Water Conservation

In northeast Wisconsin, our water supplies and water quality are becoming more limited, despite our region's water abundance. We take water for granted, when we need to conserve and protect it for future generations. Water conservation needs to become second nature to all of us.

We have enjoyed two major sources: surface waters (lakes and streams) and underground water. Unfortunately, both can have serious limits or drawbacks. In 1994, the Wisconsin Department of Natural Resources (WDNR) issued a study which found that: "…there is a growing concern about the overall availability of good quality groundwater for municipal, industrial, agricultural and domestic use and for adequate base flow to our lakes, streams and wetlands."

The WDNR cited several cases around Wisconsin where wells, natural springs and valuable wetlands have gone dry; lake levels have dropped; flow has been reduced to popular trout streams and other waterways; and contamination has prevented installation of new wells.

They also noted severe water supply problems in the Fox River Valley and northeast Wisconsin, due to dropping groundwater levels and growing contamination problems from natural minerals (such as arsenic, sulfate, iron, radium, and high acidity) which have been disturbed by drilling and pumping. These contaminants are spreading into our groundwater supplies.

Surface waters are also limited. Researchers report that current water consumption rates from the five Great Lakes exceed the ability of the lakes to replenish themselves. This water loss could be compounded by the drying effects of global warming in coming years.

According to the WDNR, total groundwater withdrawal from over 11,000 high capacity wells in Wisconsin during 2017 was 202 billion gallons per year (Bgal/yr). The brunt of the groundwater withdrawal was for municipal public water with 45.4% and for agricultural irrigation with 32.0%. The total withdrawal is lower than previous years during the peak of high capacity wells in 2012 at over 13,000; withdrawing 292 Bgal/yr statewide. The drop is partially due to changes in legislation on high capacity wells in recent years. However, these regulations are being undermined.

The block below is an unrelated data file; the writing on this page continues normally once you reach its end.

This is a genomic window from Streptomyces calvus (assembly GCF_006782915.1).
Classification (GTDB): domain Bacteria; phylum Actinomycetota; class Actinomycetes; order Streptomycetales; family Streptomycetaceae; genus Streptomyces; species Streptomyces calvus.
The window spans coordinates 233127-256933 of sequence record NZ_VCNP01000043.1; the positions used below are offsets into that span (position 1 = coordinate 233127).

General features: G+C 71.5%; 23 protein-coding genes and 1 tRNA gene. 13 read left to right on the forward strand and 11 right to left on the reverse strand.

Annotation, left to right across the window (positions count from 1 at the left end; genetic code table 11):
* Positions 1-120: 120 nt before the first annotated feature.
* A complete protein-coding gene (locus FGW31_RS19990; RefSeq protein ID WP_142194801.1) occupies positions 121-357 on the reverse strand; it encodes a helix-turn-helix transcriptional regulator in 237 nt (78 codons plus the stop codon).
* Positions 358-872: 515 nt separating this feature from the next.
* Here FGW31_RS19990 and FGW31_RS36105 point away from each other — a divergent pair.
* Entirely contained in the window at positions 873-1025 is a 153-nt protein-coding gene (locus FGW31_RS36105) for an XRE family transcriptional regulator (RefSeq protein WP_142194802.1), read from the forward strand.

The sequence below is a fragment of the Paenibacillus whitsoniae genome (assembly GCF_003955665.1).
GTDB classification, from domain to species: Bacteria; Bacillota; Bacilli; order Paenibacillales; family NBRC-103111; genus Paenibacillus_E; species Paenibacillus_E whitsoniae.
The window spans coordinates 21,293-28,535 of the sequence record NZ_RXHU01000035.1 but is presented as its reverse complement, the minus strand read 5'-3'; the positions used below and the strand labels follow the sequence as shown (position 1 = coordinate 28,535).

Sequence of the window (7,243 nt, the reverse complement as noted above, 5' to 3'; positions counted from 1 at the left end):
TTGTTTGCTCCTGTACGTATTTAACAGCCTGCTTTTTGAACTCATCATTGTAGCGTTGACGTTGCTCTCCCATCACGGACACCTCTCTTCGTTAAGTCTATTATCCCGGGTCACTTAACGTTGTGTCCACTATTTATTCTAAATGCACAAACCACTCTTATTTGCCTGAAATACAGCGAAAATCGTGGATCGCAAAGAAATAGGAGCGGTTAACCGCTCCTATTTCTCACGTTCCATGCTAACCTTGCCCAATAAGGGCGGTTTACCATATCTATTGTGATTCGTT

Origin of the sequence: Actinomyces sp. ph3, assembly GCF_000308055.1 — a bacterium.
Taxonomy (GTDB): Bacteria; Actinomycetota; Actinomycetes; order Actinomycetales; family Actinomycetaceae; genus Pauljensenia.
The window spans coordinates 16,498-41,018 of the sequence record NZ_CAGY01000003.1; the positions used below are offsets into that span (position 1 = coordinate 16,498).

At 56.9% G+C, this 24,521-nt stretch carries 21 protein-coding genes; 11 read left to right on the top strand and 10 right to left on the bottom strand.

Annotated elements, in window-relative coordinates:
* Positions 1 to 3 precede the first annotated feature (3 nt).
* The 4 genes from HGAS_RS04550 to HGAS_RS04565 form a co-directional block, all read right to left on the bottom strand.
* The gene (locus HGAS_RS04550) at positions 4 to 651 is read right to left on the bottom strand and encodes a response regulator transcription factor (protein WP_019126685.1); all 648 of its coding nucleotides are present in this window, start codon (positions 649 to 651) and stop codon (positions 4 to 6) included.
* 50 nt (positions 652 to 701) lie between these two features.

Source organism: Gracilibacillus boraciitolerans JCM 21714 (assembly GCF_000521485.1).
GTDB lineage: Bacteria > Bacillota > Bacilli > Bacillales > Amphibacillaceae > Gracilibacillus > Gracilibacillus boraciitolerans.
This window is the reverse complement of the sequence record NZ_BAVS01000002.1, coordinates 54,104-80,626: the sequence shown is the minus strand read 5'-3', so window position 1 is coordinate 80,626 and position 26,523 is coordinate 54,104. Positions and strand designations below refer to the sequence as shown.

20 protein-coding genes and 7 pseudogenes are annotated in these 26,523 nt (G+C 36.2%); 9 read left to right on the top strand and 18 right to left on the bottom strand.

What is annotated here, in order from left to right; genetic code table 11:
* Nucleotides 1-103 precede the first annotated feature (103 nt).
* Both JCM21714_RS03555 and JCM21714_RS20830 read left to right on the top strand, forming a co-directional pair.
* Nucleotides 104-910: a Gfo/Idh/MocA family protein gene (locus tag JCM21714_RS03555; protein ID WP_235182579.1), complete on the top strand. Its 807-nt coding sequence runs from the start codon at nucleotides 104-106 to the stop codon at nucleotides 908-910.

On January 1, 2017, Governor Scott Walker signed Senate Bill 76, which lowered state regulations on high capacity wells. The bill strips the WDNR’s regulatory ability to evaluate the effects of existing wells on the environment when they are being replaced or sold. Allowing the DNR to evaluate high capacity wells in these instances is crucial since high capacity well permits never expire. In addition to decreasing ground water supplies, high capacity wells have been shown to deplete nearby bodies of water such as lakes and streams. Environmental effects such as these need to be evaluated to protect Wisconsin’s water supply and aquatic habitats.

We all need to learn new water conservation techniques and demand better governmental policies toward this precious resource. Legislation for high capacity wells must continue to be created in open hearings with opportunity for public comment. All citizens of Wisconsin have a shared right to this resource. The needs of industrial farms, the mining industry, and other high demand uses must not diminish that right.

Links to More Information

Wisconsin Water Use: 2017 Withdrawal Summary - https://dnr.wi.gov/topic/WaterUse/documents/WithdrawalReportDetail2017.pdf

Wisconsin Water Use Data – http://wi.water.usgs.gov/data/wateruse.html

Studies on Surface Water Depletion in Wisconsin -

Water Quantity and Use in the Great Lakes Region - https://dnr.wi.gov/topic/wateruse/withdrawalsummary.html

© Clean Water Action Council

P.O. Box 9144

Green Bay, WI 54308

(920) 421-8885

Office location:
A307 MAC Hall, UW-Green Bay
2420 Nicolet Drive
Green Bay, WI 54311